With her quick wit, girl-next-door appeal, and a last name that shouts “Hollywood legacy,” Bridget Fonda’s success on the big screen seemed inevitable.
And Fonda’s career was the very definition of wonderful from the late 1980s into the 1990s as she waltzed through gripping thrillers (Single White Female), heartwarming rom-com (It Could Happen To You), and fantasy fare (Frankenstein Unbound).
Fonda hasn’t had an appearance in a single movie or TV show since 2002. We have a few answers for you if you’re one of the many fans who are wondering where she went.
A simple case of too much, too soon
Fonda’s family name practically demanded a breakthrough on the big screen. Even though she made her acting debut in Easy Rider at the ripe old age of five in an uncredited role as one of the commune kids, it wasn’t until she landed a part in a school production of Harvey that she truly caught the acting bug.
After graduating from NYU’s Tisch School of the Arts and the Lee Strasberg Theater Institute with a degree in theater in 1986, Fonda immediately entered the high life of Hollywood.
The 1987 Cannes Film Festival favorite Aria was where Fonda made her debut with credit. Both critics and viewers praised her performance, and the movie served as Fonda’s stepping stone to fame. After giving great supporting performances in the 1989 movies Shag and Scandal, she went on to star in the 1990s The Godfather III, which further raised her fame. She later proved she could handle comedy with her role in Doc Hollywood.
The ‘it girl’ problem
With parts in the critically praised Cameron Crowe dramedy and the smash thriller Single White Female, along with her uncredited appearance in 1992’s Army Of Darkness, Fonda continued to be in high demand during the early 1990s.
It seemed as though there was no genre she couldn’t handle. She was equally at ease playing roles that were cool and hip, vulnerable and lovely, or smart and seductive. She could, however, handle gory, bloody mayhem. Yes, she could generate good box office figures as well; the debut of Single White Female alone brought in close to $50 million.
With that level of success, Fonda’s “it girl” reputation was inevitable, and while it placed her in some excellent early ’90s company with celebrities like Julia Roberts and Meg Ryan, it also comes with high expectations.
The peaks (Point Of No Return, Jackie Brown) and valleys (The Road To Wellville, The Whole Shebang) proved to be too much for Fonda to bear, despite her consistent work throughout the years that followed. Her career slowed down in the late 1990s, and as many other celebrities will attest, it’s challenging to restart a sluggish career.
She worked a lot over a short period of time
We might speculate as to why Fonda withdrew, but we can’t say she didn’t make the most of her moment in the spotlight. She typically produced three to four films a year between 1987 and 1998, totaling more than 30 during a rather little time frame.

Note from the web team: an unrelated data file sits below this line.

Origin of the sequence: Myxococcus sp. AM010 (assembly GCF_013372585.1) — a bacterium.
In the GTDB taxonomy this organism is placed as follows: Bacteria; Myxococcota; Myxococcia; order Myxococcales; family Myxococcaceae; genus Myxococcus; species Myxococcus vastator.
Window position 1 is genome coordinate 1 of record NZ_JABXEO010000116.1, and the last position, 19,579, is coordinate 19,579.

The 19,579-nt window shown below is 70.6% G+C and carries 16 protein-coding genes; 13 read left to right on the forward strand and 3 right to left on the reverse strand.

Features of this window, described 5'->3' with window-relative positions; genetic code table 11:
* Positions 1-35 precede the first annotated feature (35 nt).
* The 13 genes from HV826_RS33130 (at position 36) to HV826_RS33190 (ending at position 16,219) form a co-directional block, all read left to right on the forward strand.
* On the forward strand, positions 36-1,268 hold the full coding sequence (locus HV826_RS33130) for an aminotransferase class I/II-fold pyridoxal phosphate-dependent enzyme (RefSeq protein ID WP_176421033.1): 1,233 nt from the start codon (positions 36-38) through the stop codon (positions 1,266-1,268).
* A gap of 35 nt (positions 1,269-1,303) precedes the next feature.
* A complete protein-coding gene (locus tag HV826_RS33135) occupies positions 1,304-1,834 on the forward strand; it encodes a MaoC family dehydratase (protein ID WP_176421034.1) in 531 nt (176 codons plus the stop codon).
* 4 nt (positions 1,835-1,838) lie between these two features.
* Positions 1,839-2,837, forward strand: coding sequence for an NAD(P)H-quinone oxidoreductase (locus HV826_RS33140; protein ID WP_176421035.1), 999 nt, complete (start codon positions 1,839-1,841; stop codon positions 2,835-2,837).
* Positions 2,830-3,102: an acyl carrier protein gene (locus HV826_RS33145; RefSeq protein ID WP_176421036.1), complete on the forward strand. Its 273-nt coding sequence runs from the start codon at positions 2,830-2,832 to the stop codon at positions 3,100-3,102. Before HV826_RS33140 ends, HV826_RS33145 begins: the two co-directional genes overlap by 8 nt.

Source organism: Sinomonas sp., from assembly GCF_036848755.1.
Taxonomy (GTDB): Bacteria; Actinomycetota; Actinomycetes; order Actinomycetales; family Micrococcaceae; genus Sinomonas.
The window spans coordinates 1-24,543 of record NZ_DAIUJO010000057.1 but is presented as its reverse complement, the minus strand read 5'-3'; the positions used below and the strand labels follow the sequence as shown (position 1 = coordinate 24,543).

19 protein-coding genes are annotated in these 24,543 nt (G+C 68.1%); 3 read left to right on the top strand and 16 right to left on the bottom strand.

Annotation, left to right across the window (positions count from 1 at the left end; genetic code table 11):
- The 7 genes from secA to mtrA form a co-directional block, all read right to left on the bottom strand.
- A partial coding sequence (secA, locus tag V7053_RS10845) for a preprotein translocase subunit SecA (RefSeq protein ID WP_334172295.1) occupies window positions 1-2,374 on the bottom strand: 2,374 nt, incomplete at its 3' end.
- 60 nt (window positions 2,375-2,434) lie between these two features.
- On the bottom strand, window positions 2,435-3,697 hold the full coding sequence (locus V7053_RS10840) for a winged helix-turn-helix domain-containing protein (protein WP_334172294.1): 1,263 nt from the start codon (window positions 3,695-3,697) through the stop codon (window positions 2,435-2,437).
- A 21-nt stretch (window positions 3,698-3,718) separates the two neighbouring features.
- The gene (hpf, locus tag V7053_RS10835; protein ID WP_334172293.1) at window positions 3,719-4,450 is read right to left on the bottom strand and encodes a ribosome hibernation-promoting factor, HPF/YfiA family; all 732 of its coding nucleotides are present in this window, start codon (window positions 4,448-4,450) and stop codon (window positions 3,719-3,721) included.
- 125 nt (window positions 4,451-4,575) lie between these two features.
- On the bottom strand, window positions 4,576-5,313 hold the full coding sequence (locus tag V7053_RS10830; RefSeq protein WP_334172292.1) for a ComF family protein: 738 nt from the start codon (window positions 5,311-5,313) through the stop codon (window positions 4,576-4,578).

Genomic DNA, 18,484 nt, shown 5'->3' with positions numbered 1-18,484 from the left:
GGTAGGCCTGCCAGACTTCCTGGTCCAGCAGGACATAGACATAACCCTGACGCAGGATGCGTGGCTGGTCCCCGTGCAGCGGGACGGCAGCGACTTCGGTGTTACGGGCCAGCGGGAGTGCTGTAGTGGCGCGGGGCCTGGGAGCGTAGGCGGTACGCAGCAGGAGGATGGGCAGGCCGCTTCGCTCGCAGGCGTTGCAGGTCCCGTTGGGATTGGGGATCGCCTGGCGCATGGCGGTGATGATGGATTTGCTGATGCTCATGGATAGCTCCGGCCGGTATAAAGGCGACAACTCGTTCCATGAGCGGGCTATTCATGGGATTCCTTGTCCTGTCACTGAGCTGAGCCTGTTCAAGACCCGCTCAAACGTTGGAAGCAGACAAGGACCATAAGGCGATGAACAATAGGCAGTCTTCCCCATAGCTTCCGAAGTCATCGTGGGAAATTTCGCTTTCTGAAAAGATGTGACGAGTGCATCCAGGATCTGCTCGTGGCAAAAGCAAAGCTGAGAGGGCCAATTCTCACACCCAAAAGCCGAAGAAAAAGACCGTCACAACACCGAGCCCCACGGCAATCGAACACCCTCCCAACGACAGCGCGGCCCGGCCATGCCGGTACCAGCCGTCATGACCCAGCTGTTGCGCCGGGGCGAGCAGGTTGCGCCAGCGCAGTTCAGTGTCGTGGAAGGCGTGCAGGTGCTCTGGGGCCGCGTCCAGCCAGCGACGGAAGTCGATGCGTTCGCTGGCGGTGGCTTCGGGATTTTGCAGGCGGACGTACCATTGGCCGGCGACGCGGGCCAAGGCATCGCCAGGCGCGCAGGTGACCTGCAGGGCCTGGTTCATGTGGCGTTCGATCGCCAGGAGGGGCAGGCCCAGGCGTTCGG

It’s simple to envision that Fonda simply burnt out with that kind of pressure. Who could blame her, though? After all, each and every one of those projects had its own pre- and post-production preparations, in addition to the actual production time.
For about 11 years straight, Fonda worked constantly. Sincere to say, the very concept of that job schedule causes our heads to spin. We can only speculate as to what impact it had on Fonda.
TV didn’t pan out
Fonda was chased by television producers for years; in fact, she declined the main role in Ally McBeal in 1999 so that she could concentrate on her film career. It’s difficult to question that choice; after all, Ally McBeal only lasted five seasons and didn’t exactly launch Calista Flockhart, the show’s lead, into a career as a movie star. However, one can’t help but question if Fonda might have benefited by appearing in a series.
Her television endeavors, on the other hand, weren’t particularly successful. In addition to appearing in the TV movies No Ordinary Baby and Snow Queen, she played a supporting role in the great but poorly-rated Chris Isaak Show. Since the latter project’s December 2002 launch, Fonda hasn’t taken part in any movies or television shows.
The Hollywood machine took its toll
Of course, Fonda might have had further justifications for leaving. It’s not simple for women to secure jobs in Hollywood, and when you consider how the business treats women over 40 and the stress of keeping a reputation, it’s easy to understand why Bridget Fonda didn’t see much of a future in acting.
She left Hollywood at the age of 38 with 49 film and TV credits under her belt, having established her acting prowess and success as a box office draw. Why not escape the stardom’s pressure vacuum before it escapes her?
Who’s to say, too, that Bridget Fonda won’t return to the red carpet at some point? For evidence that Hollywood adores a successful comeback, just look at Bridget’s father.
The elder Fonda labored in mediocre B-movie fodder for the majority of the 1970s, 1980s, and 1990s after making a name for himself in the 1960s. He didn’t regain favor with Hollywood until his role in 1997’s Ulee’s Gold, for which he was nominated for an Oscar.
A challenging, supporting role on a fantastic Netflix or Amazon series might be just the thing to get Bridget back in front of the camera in this new golden age of television, though we’re sort of holding our breath that Elfman might pull a few strings to get her cast in one of the upcoming projects from his frequent collaborator, director Tim Burton. For example, Beetlejuice 2. Who wouldn’t want to watch Fonda and Winona on the same screen?